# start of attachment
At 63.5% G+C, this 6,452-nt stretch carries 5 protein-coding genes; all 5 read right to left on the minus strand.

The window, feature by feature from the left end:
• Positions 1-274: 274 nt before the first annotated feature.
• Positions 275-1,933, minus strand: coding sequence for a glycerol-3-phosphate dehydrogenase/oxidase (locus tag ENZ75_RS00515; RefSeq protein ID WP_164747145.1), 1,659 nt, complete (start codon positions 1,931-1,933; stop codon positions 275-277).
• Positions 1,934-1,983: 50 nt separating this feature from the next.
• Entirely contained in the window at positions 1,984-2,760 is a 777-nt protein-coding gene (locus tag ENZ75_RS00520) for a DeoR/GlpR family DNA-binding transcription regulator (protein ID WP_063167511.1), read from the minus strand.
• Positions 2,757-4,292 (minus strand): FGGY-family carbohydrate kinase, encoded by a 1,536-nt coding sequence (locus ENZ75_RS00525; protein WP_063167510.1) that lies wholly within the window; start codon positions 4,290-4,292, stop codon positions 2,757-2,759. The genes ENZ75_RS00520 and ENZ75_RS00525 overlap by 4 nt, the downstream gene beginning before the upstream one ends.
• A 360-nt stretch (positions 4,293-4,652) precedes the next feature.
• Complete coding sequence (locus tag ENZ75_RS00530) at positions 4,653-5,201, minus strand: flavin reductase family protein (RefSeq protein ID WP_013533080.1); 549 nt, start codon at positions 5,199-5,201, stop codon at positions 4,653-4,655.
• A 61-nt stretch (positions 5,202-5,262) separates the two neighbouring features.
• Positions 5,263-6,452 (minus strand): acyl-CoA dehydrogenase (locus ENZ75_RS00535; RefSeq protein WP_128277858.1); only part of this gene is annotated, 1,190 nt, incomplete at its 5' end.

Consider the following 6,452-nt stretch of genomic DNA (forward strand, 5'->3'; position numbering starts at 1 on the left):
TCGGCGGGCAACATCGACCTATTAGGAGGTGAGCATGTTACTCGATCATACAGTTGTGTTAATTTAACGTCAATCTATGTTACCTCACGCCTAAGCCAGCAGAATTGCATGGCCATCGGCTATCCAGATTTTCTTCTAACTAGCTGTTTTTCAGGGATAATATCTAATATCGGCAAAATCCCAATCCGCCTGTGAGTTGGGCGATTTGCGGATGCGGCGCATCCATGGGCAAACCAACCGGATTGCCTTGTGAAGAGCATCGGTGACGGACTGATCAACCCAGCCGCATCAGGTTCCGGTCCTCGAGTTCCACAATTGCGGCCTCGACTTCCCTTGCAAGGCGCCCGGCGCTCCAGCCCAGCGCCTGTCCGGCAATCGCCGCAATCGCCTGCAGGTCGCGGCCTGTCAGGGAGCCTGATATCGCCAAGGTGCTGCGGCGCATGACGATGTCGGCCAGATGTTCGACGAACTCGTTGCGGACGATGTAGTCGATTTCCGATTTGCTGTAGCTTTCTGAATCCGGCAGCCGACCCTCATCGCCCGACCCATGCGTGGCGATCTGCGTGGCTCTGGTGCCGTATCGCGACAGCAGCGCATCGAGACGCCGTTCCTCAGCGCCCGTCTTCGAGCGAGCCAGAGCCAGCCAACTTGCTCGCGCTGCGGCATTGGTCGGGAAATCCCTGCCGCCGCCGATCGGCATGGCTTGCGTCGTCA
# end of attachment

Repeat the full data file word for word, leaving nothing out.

At 63.5% G+C, this 6,452-nt stretch carries 5 protein-coding genes; all 5 read right to left on the minus strand.

The window, feature by feature from the left end:
• Positions 1-274: 274 nt before the first annotated feature.
• Positions 275-1,933, minus strand: coding sequence for a glycerol-3-phosphate dehydrogenase/oxidase (locus tag ENZ75_RS00515; RefSeq protein ID WP_164747145.1), 1,659 nt, complete (start codon positions 1,931-1,933; stop codon positions 275-277).
• Positions 1,934-1,983: 50 nt separating this feature from the next.
• Entirely contained in the window at positions 1,984-2,760 is a 777-nt protein-coding gene (locus tag ENZ75_RS00520) for a DeoR/GlpR family DNA-binding transcription regulator (protein ID WP_063167511.1), read from the minus strand.
• Positions 2,757-4,292 (minus strand): FGGY-family carbohydrate kinase, encoded by a 1,536-nt coding sequence (locus ENZ75_RS00525; protein WP_063167510.1) that lies wholly within the window; start codon positions 4,290-4,292, stop codon positions 2,757-2,759. The genes ENZ75_RS00520 and ENZ75_RS00525 overlap by 4 nt, the downstream gene beginning before the upstream one ends.
• A 360-nt stretch (positions 4,293-4,652) precedes the next feature.
• Complete coding sequence (locus tag ENZ75_RS00530) at positions 4,653-5,201, minus strand: flavin reductase family protein (RefSeq protein ID WP_013533080.1); 549 nt, start codon at positions 5,199-5,201, stop codon at positions 4,653-4,655.
• A 61-nt stretch (positions 5,202-5,262) separates the two neighbouring features.
• Positions 5,263-6,452 (minus strand): acyl-CoA dehydrogenase (locus ENZ75_RS00535; RefSeq protein WP_128277858.1); only part of this gene is annotated, 1,190 nt, incomplete at its 5' end.

Consider the following 6,452-nt stretch of genomic DNA (forward strand, 5'->3'; position numbering starts at 1 on the left):
TCGGCGGGCAACATCGACCTATTAGGAGGTGAGCATGTTACTCGATCATACAGTTGTGTTAATTTAACGTCAATCTATGTTACCTCACGCCTAAGCCAGCAGAATTGCATGGCCATCGGCTATCCAGATTTTCTTCTAACTAGCTGTTTTTCAGGGATAATATCTAATATCGGCAAAATCCCAATCCGCCTGTGAGTTGGGCGATTTGCGGATGCGGCGCATCCATGGGCAAACCAACCGGATTGCCTTGTGAAGAGCATCGGTGACGGACTGATCAACCCAGCCGCATCAGGTTCCGGTCCTCGAGTTCCACAATTGCGGCCTCGACTTCCCTTGCAAGGCGCCCGGCGCTCCAGCCCAGCGCCTGTCCGGCAATCGCCGCAATCGCCTGCAGGTCGCGGCCTGTCAGGGAGCCTGATATCGCCAAGGTGCTGCGGCGCATGACGATGTCGGCCAGATGTTCGACGAACTCGTTGCGGACGATGTAGTCGATTTCCGATTTGCTGTAGCTTTCTGAATCCGGCAGCCGACCCTCATCGCCCGACCCATGCGTGGCGATCTGCGTGGCTCTGGTGCCGTATCGCGACAGCAGCGCATCGAGACGCCGTTCCTCAGCGCCCGTCTTCGAGCGAGCCAGAGCCAGCCAACTTGCTCGCGCTGCGGCATTGGTCGGGAAATCCCTGCCGCCGCCGATCGGCATGGCTTGCGTCGTCA